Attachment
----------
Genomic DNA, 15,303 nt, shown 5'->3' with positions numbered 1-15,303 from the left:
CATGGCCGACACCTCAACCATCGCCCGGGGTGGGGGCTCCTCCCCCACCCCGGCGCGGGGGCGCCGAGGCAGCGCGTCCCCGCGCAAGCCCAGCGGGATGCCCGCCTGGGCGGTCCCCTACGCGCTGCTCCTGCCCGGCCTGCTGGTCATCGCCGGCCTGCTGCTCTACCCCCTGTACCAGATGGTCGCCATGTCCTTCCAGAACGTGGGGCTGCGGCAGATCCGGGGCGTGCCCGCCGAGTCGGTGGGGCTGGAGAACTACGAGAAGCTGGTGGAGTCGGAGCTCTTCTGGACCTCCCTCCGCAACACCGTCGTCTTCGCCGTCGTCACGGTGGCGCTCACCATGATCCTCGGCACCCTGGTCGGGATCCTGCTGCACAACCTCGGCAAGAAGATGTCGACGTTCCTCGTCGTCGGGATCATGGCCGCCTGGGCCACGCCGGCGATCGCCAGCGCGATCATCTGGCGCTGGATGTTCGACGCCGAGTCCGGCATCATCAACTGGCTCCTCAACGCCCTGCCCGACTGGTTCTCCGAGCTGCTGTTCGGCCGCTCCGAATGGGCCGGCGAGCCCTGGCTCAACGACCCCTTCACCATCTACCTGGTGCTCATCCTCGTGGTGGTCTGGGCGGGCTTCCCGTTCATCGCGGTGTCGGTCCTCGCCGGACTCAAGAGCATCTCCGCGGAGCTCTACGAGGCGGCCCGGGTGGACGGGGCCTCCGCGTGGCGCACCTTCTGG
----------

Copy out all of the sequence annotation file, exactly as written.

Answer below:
Genomic DNA, 15,303 nt, shown 5'->3' with positions numbered 1-15,303 from the left:
CATGGCCGACACCTCAACCATCGCCCGGGGTGGGGGCTCCTCCCCCACCCCGGCGCGGGGGCGCCGAGGCAGCGCGTCCCCGCGCAAGCCCAGCGGGATGCCCGCCTGGGCGGTCCCCTACGCGCTGCTCCTGCCCGGCCTGCTGGTCATCGCCGGCCTGCTGCTCTACCCCCTGTACCAGATGGTCGCCATGTCCTTCCAGAACGTGGGGCTGCGGCAGATCCGGGGCGTGCCCGCCGAGTCGGTGGGGCTGGAGAACTACGAGAAGCTGGTGGAGTCGGAGCTCTTCTGGACCTCCCTCCGCAACACCGTCGTCTTCGCCGTCGTCACGGTGGCGCTCACCATGATCCTCGGCACCCTGGTCGGGATCCTGCTGCACAACCTCGGCAAGAAGATGTCGACGTTCCTCGTCGTCGGGATCATGGCCGCCTGGGCCACGCCGGCGATCGCCAGCGCGATCATCTGGCGCTGGATGTTCGACGCCGAGTCCGGCATCATCAACTGGCTCCTCAACGCCCTGCCCGACTGGTTCTCCGAGCTGCTGTTCGGCCGCTCCGAATGGGCCGGCGAGCCCTGGCTCAACGACCCCTTCACCATCTACCTGGTGCTCATCCTCGTGGTGGTCTGGGCGGGCTTCCCGTTCATCGCGGTGTCGGTCCTCGCCGGACTCAAGAGCATCTCCGCGGAGCTCTACGAGGCGGCCCGGGTGGACGGGGCCTCCGCGTGGCGCACCTTCTGG